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Vol. XI, no. 1

TCU Library Newsletter, Web Edition  

November, 1999

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A View Through the Transom
by Hugh Macdonald

     Larry McMurtry, in his latest book, Walter Benjamin at the Dairy Queen, exclaims on page 66:

Houston was my first city, my Alexandria my Paris, my Oxford. At last I was in a place where I could begin to read, and I did, in Rice's spacious open-stack library. I didn't know that I was going to be a writer, nor did I suspect that the contrast between old and new, province and capital, wild and settled would occupy me for most a writing life that has now passed the forty year mark. I will, in time, go into more detail about the wiggle of my reading, through lives and centuries; I will only record now that every time I stepped into the Rice library I felt a mingled sense of security and stimulation - a rightness of some sort. I felt that I had found my intellectual home. . .

McMurtry's sensations of discovery, adventure and of beginning were exactly those I recall experiencing upon my first visit to Yale's Sterling Library --not that I imagined then that I would become a librarian - in effect making my intellectual home my workplace as well. Are there, one wonders, still young people who have similar experiences once they have crossed the threshold of their first major library? While I hope so and while I would like to believe that books hold the promise of adventure and discovery for thousands of students today, it does seem that a great many are content to use the library as a path to enrichment, not of mind, but of their pockets and portfolios. This is due in great part to academic libraries having become much more than cold storage vaults for thought (to paraphrase Lord Samuel) or repositories of human imagination and memory. They are now conduits for information, both current and retrospective, but now provided in electronic formats which can be downloaded or copied instantaneously and conveniently and forwarded the world over. Of course one doesn't have to be in a library to access such information, but a good academic library has a staff to assist and advise researchers as well as other comforts.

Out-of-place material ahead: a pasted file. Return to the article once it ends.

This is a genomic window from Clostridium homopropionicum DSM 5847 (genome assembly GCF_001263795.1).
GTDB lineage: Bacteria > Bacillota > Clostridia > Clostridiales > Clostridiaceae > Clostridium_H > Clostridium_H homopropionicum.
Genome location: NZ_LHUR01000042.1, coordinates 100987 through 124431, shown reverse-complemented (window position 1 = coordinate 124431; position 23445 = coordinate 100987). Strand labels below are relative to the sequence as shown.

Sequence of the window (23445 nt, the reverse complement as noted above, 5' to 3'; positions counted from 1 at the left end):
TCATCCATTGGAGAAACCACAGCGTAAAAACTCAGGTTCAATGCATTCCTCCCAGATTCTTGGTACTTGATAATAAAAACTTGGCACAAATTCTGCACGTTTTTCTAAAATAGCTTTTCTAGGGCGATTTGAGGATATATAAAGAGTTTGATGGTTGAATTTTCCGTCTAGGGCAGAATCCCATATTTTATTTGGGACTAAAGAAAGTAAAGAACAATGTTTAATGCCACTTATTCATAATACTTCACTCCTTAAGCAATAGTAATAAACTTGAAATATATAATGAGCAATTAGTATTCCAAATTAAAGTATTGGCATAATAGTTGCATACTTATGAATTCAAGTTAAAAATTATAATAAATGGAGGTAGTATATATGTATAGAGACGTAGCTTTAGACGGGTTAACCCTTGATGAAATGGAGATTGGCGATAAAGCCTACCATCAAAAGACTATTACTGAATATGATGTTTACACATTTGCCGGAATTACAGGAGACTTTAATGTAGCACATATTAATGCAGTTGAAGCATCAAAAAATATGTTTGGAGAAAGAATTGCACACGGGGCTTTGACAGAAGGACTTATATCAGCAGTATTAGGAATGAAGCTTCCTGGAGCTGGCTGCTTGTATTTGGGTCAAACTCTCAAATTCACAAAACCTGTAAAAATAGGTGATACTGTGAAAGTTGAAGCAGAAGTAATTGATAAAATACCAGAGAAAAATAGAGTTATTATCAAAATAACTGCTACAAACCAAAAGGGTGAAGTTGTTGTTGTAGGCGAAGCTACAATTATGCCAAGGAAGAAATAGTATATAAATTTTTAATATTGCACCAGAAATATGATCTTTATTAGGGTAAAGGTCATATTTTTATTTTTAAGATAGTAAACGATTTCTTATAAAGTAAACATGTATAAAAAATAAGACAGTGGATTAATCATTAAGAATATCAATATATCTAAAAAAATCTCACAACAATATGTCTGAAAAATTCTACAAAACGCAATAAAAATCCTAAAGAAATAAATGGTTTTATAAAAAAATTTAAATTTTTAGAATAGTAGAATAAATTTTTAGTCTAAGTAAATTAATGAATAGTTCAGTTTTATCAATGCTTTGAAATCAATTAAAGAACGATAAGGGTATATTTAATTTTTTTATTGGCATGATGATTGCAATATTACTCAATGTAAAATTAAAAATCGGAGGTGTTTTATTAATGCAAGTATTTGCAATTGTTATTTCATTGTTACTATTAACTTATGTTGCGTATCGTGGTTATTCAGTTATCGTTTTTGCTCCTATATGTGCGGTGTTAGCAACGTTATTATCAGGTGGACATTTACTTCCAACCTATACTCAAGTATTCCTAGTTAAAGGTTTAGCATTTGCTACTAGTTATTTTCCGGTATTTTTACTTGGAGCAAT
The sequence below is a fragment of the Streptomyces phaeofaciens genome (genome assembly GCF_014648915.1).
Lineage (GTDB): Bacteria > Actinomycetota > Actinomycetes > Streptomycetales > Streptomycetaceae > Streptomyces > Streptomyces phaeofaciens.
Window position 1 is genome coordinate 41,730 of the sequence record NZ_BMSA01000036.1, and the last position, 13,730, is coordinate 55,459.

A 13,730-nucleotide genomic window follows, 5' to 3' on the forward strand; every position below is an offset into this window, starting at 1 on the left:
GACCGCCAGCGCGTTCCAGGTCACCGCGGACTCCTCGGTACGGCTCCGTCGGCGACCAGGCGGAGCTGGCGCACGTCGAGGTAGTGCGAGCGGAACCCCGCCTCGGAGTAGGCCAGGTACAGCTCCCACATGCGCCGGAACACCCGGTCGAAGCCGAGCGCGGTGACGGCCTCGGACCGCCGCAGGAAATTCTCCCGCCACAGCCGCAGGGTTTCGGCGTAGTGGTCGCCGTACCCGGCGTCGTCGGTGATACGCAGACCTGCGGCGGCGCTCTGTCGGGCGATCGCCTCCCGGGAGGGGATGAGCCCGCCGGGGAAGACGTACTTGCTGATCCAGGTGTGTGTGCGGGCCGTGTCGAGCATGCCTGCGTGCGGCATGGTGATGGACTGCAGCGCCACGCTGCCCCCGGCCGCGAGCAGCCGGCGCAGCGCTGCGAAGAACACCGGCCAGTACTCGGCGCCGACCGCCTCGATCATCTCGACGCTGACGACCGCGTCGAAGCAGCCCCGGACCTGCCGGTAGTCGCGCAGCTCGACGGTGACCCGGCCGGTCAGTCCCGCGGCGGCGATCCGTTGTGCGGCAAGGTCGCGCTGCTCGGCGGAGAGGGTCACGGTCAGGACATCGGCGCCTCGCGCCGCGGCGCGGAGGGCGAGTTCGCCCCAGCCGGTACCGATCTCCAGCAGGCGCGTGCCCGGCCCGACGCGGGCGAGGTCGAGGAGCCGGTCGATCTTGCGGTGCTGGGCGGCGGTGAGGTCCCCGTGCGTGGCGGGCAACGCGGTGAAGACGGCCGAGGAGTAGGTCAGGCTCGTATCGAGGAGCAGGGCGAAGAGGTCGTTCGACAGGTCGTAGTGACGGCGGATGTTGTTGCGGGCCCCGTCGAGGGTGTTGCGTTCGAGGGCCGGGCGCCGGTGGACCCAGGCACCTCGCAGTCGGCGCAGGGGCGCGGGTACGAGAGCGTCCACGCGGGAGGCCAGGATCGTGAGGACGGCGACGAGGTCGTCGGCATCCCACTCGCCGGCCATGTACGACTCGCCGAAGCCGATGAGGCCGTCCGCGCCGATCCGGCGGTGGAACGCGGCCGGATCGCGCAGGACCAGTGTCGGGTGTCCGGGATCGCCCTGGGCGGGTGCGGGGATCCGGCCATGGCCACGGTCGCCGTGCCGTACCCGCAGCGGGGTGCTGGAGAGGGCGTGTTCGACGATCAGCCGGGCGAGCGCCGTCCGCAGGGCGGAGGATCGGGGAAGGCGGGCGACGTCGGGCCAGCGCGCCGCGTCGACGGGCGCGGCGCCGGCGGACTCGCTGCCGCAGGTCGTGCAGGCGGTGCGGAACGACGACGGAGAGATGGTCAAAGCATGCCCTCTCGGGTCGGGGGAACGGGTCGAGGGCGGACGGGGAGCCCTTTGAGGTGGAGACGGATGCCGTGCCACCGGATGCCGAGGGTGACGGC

So it is that librarians find themselves dealing with students who are intelligent, earnest and motivated seeking more marketing demographics or projections of commodity futures than understanding of Goethe- more data than wisdom. We librarians are responsive to this - cheerfully so. After all, it is our mission to serve the needs of our patrons. Not that being an information specialist is quite as satisfying as it once was to be a librarian. Nostalgia still overtakes me for the days when I was routinely asked to recommend poets or suggest a novel set in late 19th century Paris or advise on where to start reading in Emerson. Today's academic library could well be called, in Flip Wilson's wonderful phrase, "The Church of What's Happening Now." Constant changes, upgrades, new training and retraining, rapid obsolescence, new formats, vast new databases, and web sites that disappear over night - all this "happening" reflects the dynamic convergence of technologies and information economies in the library.

Our world today is so saturated with technology and information that many students are already overexposed by the time they reach campus and probably rather blase about their first visit to the library. But those of us who are still at heart librarians and book persons can be grateful that in the 1960's it was possible to enjoy intense and life-changing experiences in the library.


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